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  • noun

Synonyms for Chabad

a large missionary Hasidic movement known for their hospitality, technological expertise, optimism and emphasis on religious study

a form of Hasidism practiced by Lithuanian and Russian Jews under communist rule

References in periodicals archive ?
It must be admitted, I was transfixed and transformed by Habad and the "Rebbe" as he is affectionately known, with my own contact in my formative years while studying in New York City in the 1970s.
A hasidic movement which originated in the late eighteenth century, Habad (an acronym for the Hebrew hokhmah, "wisdom," binah "understanding," and da'at "knowledge,") sought to know the divine through contemplation.
Habad, one of Israel's orthodox religious groups, does not recognise the Ethiopians as Jews and does not allow their children into its kindergartens.
Koskoff studies the group of Hasidim founded by Rabbi Schneur Zalman of Lyady who developed the philosophy of Habad that sought to balance mysticism with Jewish legalistic intellectualism.
The Orthodox Habad Movement also set up day care centers, though these were not accredited by the Ministry of Labor and Social Welfare.
This category includes a number of Jewish outreach programs; among early leaders in identifying the potential of the Net were Habad and Aish Torah.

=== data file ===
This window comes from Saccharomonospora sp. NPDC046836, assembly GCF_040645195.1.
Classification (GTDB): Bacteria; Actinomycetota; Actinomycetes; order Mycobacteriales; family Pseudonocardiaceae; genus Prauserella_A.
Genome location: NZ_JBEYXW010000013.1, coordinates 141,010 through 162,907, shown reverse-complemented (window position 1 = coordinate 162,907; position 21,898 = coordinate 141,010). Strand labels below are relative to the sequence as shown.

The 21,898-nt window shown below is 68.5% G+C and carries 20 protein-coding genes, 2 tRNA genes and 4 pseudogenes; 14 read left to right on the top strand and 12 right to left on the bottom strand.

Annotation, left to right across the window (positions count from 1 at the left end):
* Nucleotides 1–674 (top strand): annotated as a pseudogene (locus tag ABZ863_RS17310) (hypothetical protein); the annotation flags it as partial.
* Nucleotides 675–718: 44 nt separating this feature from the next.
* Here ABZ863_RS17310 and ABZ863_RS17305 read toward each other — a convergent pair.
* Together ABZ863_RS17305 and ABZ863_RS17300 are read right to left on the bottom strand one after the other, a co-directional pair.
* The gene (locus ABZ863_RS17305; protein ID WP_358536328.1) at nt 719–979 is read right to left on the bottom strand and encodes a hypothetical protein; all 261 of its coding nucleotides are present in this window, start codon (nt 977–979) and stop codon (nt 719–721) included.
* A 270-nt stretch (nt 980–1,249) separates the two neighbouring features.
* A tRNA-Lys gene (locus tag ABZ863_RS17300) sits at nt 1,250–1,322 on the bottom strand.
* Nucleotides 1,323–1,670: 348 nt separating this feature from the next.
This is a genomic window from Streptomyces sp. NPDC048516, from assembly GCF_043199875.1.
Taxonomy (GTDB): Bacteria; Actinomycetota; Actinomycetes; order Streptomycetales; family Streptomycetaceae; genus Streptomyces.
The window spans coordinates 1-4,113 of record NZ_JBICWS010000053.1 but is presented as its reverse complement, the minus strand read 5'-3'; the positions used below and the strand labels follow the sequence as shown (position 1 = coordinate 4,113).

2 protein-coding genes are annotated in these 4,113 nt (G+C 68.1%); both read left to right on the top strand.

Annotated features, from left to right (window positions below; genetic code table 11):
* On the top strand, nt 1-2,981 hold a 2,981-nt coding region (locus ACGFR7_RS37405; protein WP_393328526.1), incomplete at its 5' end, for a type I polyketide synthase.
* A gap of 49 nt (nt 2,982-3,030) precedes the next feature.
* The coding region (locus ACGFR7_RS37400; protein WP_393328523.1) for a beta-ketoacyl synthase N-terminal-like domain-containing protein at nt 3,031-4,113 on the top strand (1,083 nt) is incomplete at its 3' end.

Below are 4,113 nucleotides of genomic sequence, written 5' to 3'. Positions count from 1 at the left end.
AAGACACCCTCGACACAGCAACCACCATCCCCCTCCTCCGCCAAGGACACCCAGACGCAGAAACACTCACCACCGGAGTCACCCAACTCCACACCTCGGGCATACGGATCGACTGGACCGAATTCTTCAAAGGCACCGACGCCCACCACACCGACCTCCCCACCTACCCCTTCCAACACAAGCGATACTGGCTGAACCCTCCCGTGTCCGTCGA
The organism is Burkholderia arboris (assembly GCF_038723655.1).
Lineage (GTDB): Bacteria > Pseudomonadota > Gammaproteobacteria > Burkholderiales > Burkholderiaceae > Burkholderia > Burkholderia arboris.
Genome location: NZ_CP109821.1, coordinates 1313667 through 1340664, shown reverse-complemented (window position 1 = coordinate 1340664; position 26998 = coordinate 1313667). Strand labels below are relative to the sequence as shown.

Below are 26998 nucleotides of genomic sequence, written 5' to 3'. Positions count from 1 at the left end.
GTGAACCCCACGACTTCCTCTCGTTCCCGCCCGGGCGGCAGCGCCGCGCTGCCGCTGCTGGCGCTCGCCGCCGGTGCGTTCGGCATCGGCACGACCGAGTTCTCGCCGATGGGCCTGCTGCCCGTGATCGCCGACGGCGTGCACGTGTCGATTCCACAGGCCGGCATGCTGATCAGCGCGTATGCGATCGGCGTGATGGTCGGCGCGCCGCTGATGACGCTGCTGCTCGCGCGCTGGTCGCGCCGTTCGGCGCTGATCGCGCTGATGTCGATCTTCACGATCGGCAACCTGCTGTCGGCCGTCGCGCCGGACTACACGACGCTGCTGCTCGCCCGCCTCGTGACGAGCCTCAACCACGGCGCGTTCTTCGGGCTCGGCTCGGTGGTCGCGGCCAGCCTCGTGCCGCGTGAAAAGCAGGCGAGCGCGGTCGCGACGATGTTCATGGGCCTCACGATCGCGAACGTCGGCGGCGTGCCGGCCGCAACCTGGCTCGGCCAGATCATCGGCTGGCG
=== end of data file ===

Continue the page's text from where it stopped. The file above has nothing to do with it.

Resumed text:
In "The Sense of Pilgrimage" (1967) she described an "atavistic" connection with the world of Welsh legend, and with the Rav, "the founder of Habad Hasidism.
Raised and trained in Habad Hasidism, he broke with Lubavitch over his increasingly radical crossing of established boundaries and his advocacy of the use of chemicals for mystical purposes.
The paper hoped the riot would encourage the Jews of Crown Heights to wonder whether "the time has not come to join their brethren in Kfar Habad in Israel.
Kefar Habad: House of the Union of Habad Hasidim, 1992).
Schneour Zalman, "The Rav of Northern White Russia," the founder of the Habad branch of Hasidism, was one of the poet's paternal ancestors: another ancestor, in her mother's line, was Angell Jones of Mold, a tailor, teacher, and preacher to whom Daniel Owen, the "Welsh Dickens," was apprenticed.
A few years ago, after the Rebbe's death, I was served a Shabbat kosher meal in Venice by a group of young Lubavitcher Hasidim who were sent there to minister to American Jewish visitors while studying in a small Habad yeshivah.
Habad anticipated the completion of Teshuva in 1945, and spoke of immediate redemption along with the destruction of Israel's antagonists in a "military holocaust.
Levertov's paternal ancestor, Schneour Zalman, founded the Habad branch of Hasidism, and her maternal grandfather, Angel Jones of Mold, was a Welsh preacher and mystic, as well as a tailor.
Perhaps even more striking, the Rav often spoke of his Habad melamed, Reb Baruch Yaakov Reisberg who did not teach him much gemara, but "knew how to pass on his emotional acquisitions, his ecstatic experiences, and his mystical outlook on life" (2:179).